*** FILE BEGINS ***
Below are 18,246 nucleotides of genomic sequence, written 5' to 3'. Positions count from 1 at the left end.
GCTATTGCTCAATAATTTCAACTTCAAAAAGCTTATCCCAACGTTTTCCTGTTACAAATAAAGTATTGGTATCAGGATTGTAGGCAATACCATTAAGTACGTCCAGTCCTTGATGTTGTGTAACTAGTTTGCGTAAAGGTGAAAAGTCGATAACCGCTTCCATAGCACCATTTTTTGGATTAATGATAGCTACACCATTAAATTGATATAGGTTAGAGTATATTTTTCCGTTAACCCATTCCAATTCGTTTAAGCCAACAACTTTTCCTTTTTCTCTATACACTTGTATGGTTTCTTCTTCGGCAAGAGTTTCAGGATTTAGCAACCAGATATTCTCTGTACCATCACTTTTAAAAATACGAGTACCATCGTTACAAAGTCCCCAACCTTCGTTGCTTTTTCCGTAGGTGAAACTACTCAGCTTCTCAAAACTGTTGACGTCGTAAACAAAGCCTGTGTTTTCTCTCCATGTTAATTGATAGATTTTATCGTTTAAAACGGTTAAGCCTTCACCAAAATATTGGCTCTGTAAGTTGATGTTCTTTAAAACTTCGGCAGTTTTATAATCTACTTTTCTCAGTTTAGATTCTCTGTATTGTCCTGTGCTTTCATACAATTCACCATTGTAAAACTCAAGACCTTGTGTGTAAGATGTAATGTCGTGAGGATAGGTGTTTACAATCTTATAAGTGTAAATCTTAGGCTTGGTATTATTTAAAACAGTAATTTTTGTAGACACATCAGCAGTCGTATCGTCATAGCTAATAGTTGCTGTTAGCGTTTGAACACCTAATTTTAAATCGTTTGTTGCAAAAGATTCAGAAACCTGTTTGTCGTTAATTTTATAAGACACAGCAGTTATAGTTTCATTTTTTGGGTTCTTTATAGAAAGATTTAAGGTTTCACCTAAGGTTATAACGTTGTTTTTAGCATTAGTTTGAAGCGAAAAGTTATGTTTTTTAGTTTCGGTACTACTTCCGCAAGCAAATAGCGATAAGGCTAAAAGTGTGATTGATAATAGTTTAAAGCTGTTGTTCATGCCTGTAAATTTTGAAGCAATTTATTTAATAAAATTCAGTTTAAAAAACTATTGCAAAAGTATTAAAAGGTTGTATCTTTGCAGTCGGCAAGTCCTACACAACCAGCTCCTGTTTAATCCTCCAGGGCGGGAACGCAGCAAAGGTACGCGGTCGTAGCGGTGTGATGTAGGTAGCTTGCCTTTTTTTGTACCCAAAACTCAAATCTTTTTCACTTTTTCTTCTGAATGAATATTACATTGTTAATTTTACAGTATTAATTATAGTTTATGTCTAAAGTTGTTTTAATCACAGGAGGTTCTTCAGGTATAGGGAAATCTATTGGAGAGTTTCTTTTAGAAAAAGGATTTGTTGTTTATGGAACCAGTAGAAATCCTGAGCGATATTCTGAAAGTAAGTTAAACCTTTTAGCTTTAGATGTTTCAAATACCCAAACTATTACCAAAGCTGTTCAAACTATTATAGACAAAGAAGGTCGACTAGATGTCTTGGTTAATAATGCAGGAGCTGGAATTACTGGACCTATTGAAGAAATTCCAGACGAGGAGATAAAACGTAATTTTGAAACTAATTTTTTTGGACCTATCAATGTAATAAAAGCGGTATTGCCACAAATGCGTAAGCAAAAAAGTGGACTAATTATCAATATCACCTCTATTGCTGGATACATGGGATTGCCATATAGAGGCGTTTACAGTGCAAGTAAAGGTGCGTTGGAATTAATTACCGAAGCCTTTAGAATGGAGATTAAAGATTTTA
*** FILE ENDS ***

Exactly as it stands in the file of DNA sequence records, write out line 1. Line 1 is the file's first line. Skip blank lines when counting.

Below are 18,246 nucleotides of genomic sequence, written 5' to 3'. Positions count from 1 at the left end.